Early in May, physics professor Daniel Schroeder received an award normally given to journalists. This award was the Roy B. Gibson Freedom of Information Award.

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Weber State University professor of physics Dan Schroeder receives the Roy B. Gibson Freedom of Information Award from the Utah chapter of Society of Professional Journalists at the SPJ banquet dinner in Salt Lake City on Thursday, June 23. (Emily Crooks / The Signpost)

“My day job is trying to understand the universe as well as I can and explain to other people and help them understand it…[Journalists] try to understand the universe and help people understand it,” Schroeder said of the award. “I happened to be in the right place at the right time to step in and do a little bit of their job for them. To do a little bit of investigative journalism and file an open records request.”

The reason for Schroeder’s recognition is due to an election that happened in Ogden during the 2007 election of Matt Godfrey. A scandal had happened when it came to Godfrey’s donation money for his campaign.

There was an organization that had appeared from nowhere, Schroeder believed. The organization held a fundraising banquet. Hundreds of people attended. Schroeder, through conversations with some friends, began to believe that they were raising money for the election in the coming year.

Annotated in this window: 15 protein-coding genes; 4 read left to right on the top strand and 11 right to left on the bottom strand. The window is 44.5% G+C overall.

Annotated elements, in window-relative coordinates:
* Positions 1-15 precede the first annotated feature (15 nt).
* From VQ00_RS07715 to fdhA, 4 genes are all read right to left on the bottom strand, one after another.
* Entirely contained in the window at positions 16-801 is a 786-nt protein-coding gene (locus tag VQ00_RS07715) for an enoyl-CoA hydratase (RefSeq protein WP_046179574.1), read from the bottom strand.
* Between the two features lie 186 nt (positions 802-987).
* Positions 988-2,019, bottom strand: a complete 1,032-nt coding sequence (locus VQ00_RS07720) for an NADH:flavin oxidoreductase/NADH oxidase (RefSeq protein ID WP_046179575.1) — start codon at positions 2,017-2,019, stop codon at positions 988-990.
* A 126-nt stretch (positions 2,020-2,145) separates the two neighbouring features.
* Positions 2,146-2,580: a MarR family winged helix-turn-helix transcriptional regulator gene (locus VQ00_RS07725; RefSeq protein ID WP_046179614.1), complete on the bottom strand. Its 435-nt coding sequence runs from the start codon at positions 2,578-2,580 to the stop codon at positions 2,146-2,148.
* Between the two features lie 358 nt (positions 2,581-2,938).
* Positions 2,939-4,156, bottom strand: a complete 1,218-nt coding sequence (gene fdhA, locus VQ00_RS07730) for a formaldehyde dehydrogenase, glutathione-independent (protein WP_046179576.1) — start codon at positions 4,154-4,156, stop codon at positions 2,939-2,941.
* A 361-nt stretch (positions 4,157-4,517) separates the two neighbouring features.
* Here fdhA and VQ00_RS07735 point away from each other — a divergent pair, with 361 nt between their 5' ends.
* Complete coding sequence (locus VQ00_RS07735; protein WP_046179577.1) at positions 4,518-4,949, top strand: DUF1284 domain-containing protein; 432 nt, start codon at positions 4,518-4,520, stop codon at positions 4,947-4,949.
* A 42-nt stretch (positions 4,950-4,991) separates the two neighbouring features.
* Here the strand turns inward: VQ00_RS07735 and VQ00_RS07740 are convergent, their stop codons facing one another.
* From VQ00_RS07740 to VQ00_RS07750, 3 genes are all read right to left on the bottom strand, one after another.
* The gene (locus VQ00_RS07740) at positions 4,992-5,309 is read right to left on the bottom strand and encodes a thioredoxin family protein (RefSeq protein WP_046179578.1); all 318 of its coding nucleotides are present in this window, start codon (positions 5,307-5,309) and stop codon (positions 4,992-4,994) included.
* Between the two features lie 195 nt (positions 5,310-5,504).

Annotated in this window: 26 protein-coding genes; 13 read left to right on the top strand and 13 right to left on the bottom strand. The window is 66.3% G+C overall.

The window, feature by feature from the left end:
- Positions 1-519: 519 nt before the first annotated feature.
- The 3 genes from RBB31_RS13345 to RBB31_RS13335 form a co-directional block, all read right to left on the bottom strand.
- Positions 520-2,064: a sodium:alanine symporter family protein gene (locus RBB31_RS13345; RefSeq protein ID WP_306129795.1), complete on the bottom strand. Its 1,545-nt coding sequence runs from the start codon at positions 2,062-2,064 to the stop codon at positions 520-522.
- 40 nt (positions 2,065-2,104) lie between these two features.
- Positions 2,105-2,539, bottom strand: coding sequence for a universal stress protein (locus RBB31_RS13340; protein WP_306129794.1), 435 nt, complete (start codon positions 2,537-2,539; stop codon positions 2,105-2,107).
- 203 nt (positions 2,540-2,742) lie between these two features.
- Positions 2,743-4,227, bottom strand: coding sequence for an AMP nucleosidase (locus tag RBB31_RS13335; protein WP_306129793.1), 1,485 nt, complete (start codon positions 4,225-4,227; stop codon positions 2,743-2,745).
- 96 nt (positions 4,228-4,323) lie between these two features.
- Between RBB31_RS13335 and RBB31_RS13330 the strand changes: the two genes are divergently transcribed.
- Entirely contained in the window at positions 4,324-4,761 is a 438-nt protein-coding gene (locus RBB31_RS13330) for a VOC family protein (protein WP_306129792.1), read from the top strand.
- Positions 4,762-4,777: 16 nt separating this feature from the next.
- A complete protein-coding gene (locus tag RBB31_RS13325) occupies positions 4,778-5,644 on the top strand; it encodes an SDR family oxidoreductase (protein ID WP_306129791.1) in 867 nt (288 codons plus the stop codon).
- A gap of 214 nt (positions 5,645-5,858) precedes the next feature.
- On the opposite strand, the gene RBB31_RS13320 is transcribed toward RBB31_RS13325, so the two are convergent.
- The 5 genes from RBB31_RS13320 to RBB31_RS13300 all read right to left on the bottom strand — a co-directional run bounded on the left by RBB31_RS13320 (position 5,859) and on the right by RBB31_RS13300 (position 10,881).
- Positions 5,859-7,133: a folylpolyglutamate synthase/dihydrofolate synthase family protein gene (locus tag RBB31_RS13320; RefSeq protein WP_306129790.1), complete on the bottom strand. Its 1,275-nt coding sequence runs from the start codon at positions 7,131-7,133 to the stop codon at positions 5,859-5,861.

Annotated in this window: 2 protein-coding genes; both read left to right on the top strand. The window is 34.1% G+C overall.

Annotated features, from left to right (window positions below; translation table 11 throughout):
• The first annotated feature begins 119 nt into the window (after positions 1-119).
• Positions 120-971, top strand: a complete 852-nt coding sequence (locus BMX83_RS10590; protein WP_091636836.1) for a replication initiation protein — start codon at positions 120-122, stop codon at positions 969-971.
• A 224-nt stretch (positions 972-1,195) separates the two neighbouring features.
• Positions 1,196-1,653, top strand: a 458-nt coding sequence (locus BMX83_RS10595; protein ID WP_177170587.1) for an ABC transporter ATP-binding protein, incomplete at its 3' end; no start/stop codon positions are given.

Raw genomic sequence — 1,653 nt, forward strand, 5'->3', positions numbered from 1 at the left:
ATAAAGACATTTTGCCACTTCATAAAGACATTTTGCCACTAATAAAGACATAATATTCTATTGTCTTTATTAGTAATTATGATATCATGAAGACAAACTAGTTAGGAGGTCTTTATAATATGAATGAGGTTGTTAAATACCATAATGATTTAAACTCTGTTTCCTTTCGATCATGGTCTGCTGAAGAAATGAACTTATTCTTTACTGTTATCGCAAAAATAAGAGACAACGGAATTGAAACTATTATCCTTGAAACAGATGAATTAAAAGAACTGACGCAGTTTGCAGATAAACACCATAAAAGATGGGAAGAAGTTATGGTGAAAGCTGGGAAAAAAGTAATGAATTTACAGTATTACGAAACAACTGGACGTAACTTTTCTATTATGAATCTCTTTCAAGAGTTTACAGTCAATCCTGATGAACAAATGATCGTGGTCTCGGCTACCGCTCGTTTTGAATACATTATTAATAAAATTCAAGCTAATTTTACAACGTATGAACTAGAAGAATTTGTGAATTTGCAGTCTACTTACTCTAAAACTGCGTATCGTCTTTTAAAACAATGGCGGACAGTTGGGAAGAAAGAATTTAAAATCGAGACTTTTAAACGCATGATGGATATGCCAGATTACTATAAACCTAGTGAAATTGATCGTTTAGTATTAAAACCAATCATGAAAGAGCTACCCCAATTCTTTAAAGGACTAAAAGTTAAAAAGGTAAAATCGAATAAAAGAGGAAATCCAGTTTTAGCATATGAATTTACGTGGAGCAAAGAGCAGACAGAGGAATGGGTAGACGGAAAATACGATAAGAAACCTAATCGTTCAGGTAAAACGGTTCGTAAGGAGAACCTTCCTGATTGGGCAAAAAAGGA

“It was Lane Johnson who laundered the money for himself and his friend Royal Eccles,” Schroeder said of his investigation results. “No one would know by the time of the election that it had actually come from Envision Ogden.”

When the election was over, Schroeder’s interest continued and he wanted to get to the bottom of the story. A criminal investigation soon happened. However, the criminal investigation only went on until they could no longer charge Eccles, Johnson, Godfrey or others for what they had done.

“My attorneys were bothered by the district court judge’s decision,” Schroeder said. “The district court had said that there wasn’t enough evidence to convict these men.”

Schroeder and his attorney filed an open records request, which they did not receive. They continued to push until the request made it to Utah’s Supreme Court.

“Even though [the request] wouldn’t have set a precedent, they thought that they could have set a precedent to make sure that things like that would never happen again,” Schroeder said of his continued legal efforts.

Once the Supreme Court took the case, Schroeder and the attorneys won the case, in which they found out that they had used the money towards their political campaign without telling the donors.

“In every legal battle, you don’t know whether you will win or lose. By the time it went to the Supreme Court…I was sure we were going to win. We won a little more decisively than I thought we might.” Schroeder said, “I couldn’t believe that people were so corrupt in this town.”

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